The series as a whole shows Cotman’s development from modest and sometimes faltering beginnings to some degree of mastery of his craft. One endearing feature is that many of the plates have mistakes in the lettering – which is particularly difficult in etching since it all has to be inscribed in reverse. This plate was particularly high-risk, but Cotman carries it off faultlessly. It also exhibits Cotman’s lifelong fascination with literary, antiquarian and armorial conceits. The double-headed eagle here is really rather splendid.

Sir Henry Englefield (1752-1822) was a prominent connoisseur and collector, and a prestigious supporter and patron to Cotman especially in his earlier years. He was probably the most distinguished dedicatee available to Cotman at this time, and the dedication is elegant, if not to say positively noble, in expression.

The general idea is in many ways comparable to Turner’s antiquarian and illustrative designs on the theme of ‘Fairfaxiana’, which he made just a few years later for his patron Walter Fawkes of Farnley Hall.

In 1835 Cotman sold the majority of his remaining stock of his copper plates to the publisher H.G.Bohn. Bohn specialised in turning a profit from stalled or failed printmaking projects and in 1838 produced a two-volume edition of two hundred and thirty eight Cotman etchings under the title of ‘Specimens of Architectural Remains in various Counties in England, but especially in Norfolk. Etched by John Sell Cotman Esq., with Architectural Observations by Thomas Rickman Esq.’. These were finely printed on good quality paper.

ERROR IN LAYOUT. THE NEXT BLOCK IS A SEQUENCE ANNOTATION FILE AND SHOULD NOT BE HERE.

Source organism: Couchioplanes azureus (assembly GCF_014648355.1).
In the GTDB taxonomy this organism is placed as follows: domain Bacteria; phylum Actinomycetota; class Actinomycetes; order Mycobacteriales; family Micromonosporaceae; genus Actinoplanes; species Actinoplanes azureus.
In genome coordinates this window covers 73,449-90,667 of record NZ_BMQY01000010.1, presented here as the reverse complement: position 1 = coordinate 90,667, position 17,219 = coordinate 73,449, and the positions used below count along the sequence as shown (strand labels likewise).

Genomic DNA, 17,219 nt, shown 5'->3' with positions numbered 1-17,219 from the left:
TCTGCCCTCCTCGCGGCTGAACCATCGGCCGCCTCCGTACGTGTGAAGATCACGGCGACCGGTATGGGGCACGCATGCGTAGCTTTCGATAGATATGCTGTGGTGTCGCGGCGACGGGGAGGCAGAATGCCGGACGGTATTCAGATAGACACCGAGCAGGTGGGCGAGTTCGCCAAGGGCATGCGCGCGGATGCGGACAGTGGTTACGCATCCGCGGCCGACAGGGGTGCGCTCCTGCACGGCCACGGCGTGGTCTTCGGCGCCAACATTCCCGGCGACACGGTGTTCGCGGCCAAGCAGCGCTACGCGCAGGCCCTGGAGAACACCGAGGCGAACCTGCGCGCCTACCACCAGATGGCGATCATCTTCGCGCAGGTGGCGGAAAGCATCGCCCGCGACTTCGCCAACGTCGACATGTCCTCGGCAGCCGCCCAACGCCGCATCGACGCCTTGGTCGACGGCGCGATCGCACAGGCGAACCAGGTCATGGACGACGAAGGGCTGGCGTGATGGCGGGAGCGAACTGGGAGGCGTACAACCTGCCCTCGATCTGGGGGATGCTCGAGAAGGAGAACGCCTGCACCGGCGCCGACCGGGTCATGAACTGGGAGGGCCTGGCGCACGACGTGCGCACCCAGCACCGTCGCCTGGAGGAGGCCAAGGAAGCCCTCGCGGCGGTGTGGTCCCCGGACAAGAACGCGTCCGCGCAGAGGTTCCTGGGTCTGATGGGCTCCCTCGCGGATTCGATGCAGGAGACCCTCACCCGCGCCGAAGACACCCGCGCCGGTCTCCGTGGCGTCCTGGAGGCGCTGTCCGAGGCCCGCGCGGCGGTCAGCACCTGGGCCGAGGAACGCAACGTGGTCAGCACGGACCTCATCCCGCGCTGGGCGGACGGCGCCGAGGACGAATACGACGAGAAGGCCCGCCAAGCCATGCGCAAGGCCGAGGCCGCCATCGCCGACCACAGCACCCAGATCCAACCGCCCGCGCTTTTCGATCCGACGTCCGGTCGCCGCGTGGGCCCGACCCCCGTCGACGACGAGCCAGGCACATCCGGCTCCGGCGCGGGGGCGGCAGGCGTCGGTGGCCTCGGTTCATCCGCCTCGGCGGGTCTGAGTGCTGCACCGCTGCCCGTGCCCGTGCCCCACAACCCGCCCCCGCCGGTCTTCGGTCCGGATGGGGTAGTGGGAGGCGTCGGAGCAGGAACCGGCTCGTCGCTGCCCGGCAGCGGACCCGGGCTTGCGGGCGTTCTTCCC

Bohn dedication page
John Sell Cotman
Specimens of Architectural Remains in various Counties in England, but especially in Norfolk: Dedication page to Volume 1, 1838
Private collection
Photograph: Professor David Hill

Bohn reworked some of the plates, mostly lightly where he thought they needed touching up. In this case this plate was used as a dedication plate to the new edition, binding it immediately before the printed title page to volume 1. In this case the reworking is significant. Most obviously the Englefield shield has been reworked. The new crest is more in line with the Englefield crest as most commonly given, and Bohn presumably felt that a correction was necessary. On the other hand it is hard to see that Cotman can have been mistaken. He presumably took the guidance of his patron, who was after all, vice-president of the Society of Antiquaries. Possibly the answer lies in Sir Henry Englefield’s death in 1822, when the baronetcy of Wooton Bassett that he held, became extinct. The double headed eagle has also been extensively reworked to deepen the tone throughout. The new work is not entirely a success. There is a small but unsightly patch of foul-biting behind the eagle’s right head.

Dedication page detail
Detail of shield from 1811 impression
Bohn dedication page detail
Detail of shield from 1838 impression

It also has to be said, however that Bohn worked the plates very hard, taking several hundred impressions from each, and there is a perceptible lightening and weakening between early and late impressions.

Summary of known states:
First published state, as issued by Cotman 1811. Examples in various collections e.g. Norwich Castle Museum NWHCM : FAP211
Second published state, as issued 1838 by H.G.Bohn as dedication page to Volume I of ‘Specimens of Architectural Remains in various Counties in England, but especially in Norfolk’, with reworked shield and darkened eagle. Various collections

Last update by Prof David Hill, 07 March 2019

Dedication page detail tailpiece